A sociological study was released last week that I’ve been reading. The study looked at people who were raised in a religion but now don’t practice it anymore.
Interestingly a very small % left over doctrine – things like contraception, teachings on marriage between a man and a woman, abortion, etc.
By far the largest category said they left the Faith they were raised in because of science.
One sample response from the study, “I’m a scientist now, and I don’t believe in miracles.”
This study confirms, once again, that many see a great contest taking place in our world between science and religion, particularly science and Catholicism. Of course people point here to the Galileo controversy as proof that the Church hates science and hopes to wipe it out. Of course what most don’t realize is that it was a personal rift between the Pope and Galileo that caused the controversy, nor do many know that, scientifically speaking, we now know that both the Church AND Galileo were wrong, nor can anyone point to any OTHER instance of the Church coming after a scientist…but none the less there we have it…the Church hates science and Galileo is proof of it.
Maybe you know people who are like the majority in the study – people who say “I left my Catholic Faith behind because I believe in what I can measure and test and study – I believe in the observable.” Maybe part of YOU wrestles with that? I know at times growing up Catholic I wrestled with that question
And so as I was reading through some of this report, it came across my Twitter feed that Pope Francis addressed scientists this week. I’m sure this address of the Holy Father was lined up months ago, but for me the timing was providential.
One of the things Pope Francis said was “Openness to the Grace of God, an openness which comes through Faith, does not weaken human science, but rather leads it to move forwards”
His point is one that has been made many times – Our Catholic Faith does not COMPETE with science. Science, when done without an agenda, seeks to know what is true. Faith, when pursued without an agenda, also seeks to know what is true.
Of course a problem arises here: Faith and science can both be done WITH an agenda. The Catholic Faith has been practiced with an agenda and a pretext for advancing personal interests. We can also hopefully recognize that sometimes science is practiced with an agenda and a bias as well. I am reading a book right now on Cyberpsychology, and it amazes me how quickly the author switches back and forth between science and personal opinion, but in the mind of the author – she views her opinions as science, and that is very dangerous.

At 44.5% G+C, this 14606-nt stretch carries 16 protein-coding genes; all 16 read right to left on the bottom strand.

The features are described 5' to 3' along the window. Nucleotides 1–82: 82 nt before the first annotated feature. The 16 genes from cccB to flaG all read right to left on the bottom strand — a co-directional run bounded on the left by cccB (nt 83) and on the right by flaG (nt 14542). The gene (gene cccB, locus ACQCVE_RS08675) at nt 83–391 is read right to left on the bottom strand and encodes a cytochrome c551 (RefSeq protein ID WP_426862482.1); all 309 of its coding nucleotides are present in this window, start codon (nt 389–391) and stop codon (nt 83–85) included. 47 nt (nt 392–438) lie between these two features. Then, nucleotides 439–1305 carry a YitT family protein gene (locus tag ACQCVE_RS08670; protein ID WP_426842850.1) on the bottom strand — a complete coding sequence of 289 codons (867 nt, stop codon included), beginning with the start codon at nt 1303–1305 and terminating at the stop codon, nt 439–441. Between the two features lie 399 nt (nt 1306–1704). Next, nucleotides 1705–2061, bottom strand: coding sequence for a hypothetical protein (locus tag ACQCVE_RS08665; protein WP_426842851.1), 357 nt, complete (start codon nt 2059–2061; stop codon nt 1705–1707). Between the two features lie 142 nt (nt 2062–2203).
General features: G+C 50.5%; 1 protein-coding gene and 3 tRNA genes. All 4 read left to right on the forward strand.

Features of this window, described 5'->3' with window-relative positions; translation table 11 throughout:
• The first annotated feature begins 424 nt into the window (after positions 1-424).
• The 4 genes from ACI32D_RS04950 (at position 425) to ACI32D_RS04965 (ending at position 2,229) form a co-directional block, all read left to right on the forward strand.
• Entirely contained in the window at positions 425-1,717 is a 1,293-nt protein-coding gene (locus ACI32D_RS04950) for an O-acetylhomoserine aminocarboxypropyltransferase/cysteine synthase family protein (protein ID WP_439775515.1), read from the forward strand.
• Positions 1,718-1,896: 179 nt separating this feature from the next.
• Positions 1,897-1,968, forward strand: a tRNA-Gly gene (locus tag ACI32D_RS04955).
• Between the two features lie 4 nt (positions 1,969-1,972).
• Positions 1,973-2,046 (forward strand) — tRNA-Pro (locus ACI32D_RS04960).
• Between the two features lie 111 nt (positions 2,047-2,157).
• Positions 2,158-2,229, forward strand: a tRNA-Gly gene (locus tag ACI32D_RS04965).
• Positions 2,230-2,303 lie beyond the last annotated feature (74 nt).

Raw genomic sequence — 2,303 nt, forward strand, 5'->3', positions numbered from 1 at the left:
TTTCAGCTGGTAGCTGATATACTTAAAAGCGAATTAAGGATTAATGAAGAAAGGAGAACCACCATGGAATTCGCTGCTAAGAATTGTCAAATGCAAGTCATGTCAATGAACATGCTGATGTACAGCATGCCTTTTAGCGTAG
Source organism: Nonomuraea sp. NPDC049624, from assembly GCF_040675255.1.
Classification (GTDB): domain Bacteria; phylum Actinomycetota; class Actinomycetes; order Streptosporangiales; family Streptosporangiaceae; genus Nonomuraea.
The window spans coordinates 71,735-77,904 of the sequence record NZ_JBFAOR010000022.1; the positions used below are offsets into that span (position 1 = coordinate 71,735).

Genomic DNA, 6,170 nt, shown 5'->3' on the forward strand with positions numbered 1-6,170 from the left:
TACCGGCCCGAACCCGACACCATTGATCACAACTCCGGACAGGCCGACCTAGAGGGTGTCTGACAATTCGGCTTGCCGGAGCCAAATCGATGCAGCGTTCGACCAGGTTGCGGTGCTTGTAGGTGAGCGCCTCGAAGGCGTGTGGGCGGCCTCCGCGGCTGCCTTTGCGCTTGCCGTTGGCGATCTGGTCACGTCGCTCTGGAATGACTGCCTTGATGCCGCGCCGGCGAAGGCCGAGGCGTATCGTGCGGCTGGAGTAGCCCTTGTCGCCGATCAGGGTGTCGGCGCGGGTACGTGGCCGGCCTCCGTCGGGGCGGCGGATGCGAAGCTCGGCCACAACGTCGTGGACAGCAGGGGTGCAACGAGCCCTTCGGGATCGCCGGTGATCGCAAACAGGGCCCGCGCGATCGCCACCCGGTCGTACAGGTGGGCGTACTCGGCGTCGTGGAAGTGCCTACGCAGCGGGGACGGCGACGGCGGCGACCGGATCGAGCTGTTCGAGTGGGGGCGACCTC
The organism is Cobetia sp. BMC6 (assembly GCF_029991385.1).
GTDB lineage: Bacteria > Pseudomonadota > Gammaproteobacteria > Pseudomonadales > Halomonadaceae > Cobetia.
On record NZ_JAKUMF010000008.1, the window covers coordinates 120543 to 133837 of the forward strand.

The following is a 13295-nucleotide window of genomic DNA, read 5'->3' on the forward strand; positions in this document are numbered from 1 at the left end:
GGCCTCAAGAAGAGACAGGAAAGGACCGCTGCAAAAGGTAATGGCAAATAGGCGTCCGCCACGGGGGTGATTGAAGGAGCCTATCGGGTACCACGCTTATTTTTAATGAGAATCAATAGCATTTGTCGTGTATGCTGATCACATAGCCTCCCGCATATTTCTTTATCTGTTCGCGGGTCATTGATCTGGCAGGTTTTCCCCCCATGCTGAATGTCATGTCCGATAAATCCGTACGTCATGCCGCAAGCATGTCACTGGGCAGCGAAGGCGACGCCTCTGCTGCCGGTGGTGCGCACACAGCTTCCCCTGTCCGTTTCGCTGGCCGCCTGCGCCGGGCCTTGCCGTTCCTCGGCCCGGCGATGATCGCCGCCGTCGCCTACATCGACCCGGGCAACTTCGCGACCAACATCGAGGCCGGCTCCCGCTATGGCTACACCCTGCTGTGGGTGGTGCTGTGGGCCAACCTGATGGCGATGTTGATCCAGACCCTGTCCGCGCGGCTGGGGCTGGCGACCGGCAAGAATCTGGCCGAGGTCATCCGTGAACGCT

Pope Francis also addressed this challenge with scientists this week saying “Every scientist needs to be watchful for the toxins which poison the mind’s pursuit of truth and certainty, and admit that every scientist has their own history, their own way of being and thinking, their own background, their own beliefs which can spill into their work.
Here I think we get some help from our readings. The first reading today tells us: “scarcely do we guess the things on earth” – this is a beautiful and true admission – THERE’S SO MUCH WE DON’T KNOW ABOUT WHAT WE SEE ON EARTH! That is not a taunt to science, it is simply stating something very true. There’s a lot in our world that we can’t explain just with science. I love science shows, I loved studying math, I love sociological studies, I love studying psychology, physics and electricity still boggle my mind but I love trying to understand it. Biology and the study of plants is so exciting to me, as a person who hikes and spends my free time outdoors. I’m still completely humbled/amazed thankful for the science that led to my brother being able to survive cancer and the chemotherapy ---- I love science and the study of the observable. It has given us so much! Water purification, the ability to connect with people all over the world, surgery, healing, the ability to increase the productivity of our land 1,000 times more productive than land was a few hundred years ago. The list goes on. While saying that we love science, we still should be able, at the end of listing all that great stuff, say exactly what our first reading says – scarcely do we guess the things on earth! There’s so much we still don’t understand, that we will never be able to observe.